A scar on the elbow that is strained with every movement, or a foot, on which a wound simply does not want to close—poorly healing injuries are a common cause of health restrictions. And although millions of people are affected in their everyday lives, the complex process of wound healing is not yet fully understood, let alone controllable. Empa researchers have, therefore, developed a foam that is supposed to be placed in skin wounds to support and optimize the natural healing process. With the Scaravoid project, Markus Rottmar and his team in Empa’s Biointerfaces lab have taken a step in a new direction. “Traditional treatments target individual factors of wound healing, such as oxygen supply or moisture regulation, and only produce an inadequate tissue response,” explains Rottmar. Within Scaravoid, which is sponsored by the Gebert Rüf Foundation, the healing process is to be understood and supported more comprehensively.
It is clear so far that a perfectly orchestrated interaction of numerous individual factors in the body is necessary in order to close a skin injury and transform it into healthy tissue. Cells must be attracted so that a well-dosed inflammation cleanses the wound. In order for the cleaned defect to close, new tissue grows, which is then transformed into functional skin. As astonishing as the body’s self-healing powers are, a malfunction can disturb the balance and lead to excessive scarring or inadequate wound closure. In older people or diabetics, for instance, the risk that the complex cascade may be impaired is increased.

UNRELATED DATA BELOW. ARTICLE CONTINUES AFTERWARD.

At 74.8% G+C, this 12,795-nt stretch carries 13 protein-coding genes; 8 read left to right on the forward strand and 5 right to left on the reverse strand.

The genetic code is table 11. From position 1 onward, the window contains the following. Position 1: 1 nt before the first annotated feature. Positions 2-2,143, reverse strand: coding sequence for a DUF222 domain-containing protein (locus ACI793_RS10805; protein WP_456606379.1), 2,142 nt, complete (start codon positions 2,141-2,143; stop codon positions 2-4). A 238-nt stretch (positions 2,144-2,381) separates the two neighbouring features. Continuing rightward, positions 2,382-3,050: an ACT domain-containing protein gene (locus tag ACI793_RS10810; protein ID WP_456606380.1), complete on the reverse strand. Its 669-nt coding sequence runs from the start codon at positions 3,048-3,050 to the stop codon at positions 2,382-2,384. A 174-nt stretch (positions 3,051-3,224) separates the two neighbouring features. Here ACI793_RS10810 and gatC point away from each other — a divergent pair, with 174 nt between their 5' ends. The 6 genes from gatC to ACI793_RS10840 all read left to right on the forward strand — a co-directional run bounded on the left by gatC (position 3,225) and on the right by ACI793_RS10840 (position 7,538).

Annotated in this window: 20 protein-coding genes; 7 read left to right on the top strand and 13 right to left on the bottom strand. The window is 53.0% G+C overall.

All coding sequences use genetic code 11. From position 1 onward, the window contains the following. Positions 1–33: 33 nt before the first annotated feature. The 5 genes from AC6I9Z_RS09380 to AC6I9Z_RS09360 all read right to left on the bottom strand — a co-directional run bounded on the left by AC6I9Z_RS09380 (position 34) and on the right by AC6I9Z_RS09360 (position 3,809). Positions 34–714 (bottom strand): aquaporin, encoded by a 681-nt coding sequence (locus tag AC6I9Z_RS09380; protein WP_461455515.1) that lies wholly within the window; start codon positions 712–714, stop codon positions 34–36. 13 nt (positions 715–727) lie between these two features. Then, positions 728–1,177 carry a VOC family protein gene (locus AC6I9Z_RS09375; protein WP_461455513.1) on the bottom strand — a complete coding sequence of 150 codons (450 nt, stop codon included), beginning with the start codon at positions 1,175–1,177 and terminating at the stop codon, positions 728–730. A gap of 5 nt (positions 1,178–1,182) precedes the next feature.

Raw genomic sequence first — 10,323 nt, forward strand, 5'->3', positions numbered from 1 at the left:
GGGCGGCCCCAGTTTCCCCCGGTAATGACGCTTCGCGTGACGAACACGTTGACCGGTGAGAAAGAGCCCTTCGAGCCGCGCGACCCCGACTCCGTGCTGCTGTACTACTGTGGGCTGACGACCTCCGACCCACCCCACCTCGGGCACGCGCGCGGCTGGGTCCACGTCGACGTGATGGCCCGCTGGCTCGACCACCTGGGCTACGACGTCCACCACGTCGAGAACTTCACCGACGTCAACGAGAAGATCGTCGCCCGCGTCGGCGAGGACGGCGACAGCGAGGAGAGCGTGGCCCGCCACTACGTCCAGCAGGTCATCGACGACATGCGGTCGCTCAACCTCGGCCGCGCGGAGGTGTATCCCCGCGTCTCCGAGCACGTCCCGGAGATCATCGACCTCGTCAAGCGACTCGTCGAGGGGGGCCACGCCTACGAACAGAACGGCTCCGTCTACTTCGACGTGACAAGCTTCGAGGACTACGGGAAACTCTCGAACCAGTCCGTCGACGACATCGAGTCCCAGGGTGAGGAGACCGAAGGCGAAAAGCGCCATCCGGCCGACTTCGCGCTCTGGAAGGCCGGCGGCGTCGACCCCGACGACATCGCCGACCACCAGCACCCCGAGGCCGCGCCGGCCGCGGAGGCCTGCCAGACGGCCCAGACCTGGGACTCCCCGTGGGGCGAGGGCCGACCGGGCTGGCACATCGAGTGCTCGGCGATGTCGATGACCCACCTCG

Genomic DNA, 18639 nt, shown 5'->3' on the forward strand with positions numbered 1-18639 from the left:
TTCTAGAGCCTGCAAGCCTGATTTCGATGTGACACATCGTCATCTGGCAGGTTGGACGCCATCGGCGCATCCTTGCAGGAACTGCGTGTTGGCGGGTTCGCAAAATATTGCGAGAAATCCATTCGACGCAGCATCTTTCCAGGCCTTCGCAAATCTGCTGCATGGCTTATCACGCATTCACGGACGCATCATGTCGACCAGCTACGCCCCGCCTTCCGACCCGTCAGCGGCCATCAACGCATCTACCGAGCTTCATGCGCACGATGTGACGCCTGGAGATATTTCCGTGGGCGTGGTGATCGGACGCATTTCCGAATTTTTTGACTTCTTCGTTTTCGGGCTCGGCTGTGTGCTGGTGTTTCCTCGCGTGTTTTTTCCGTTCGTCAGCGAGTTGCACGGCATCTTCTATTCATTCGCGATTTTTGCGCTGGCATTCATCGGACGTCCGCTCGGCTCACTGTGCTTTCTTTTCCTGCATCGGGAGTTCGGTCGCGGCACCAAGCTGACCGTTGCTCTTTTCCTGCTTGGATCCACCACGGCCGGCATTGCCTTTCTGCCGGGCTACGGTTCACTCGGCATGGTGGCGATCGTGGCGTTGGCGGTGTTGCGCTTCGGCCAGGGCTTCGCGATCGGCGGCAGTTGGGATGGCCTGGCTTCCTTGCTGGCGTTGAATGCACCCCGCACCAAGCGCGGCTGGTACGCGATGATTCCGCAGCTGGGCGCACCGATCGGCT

With Scaravoid, the Empa team is now intervening at several stages in the process thanks to a biological polymer scaffold that is already approved for certain medical uses. In a high-pressure reactor, the polymer is expanded using supercritical carbon dioxide (CO2), whereby the pore size can be finely tuned by varying pressure and temperature. Once placed in a wound, the polymer scaffold is to begin its work: With its open-pored architecture, it offers immigrant cells a suitable structure to settle in. Since the foam is biodegradable, the cells disintegrate the polymer structure and produce a new scaffold according to their needs to form a new, functional tissue.
In order to prevent undesired scarring, the polymer scaffold is equipped with a bioactive substance that is supposed to inhibit scarring. The researchers use a substance that is known way better from the kitchen than from the hospital: curcumin. The powder of the turmeric root, also known as yellow ginger, is an E100 additive that dyes foods such as mustard or margarine and contributes to the taste of curry powder. Curcumin, on the other hand, is an interesting pharmacological component because of its anti-inflammatory characteristics. The Empa researchers added curcumin to cell cultures and found that the production of biomarkers typically found in scars is significantly reduced.
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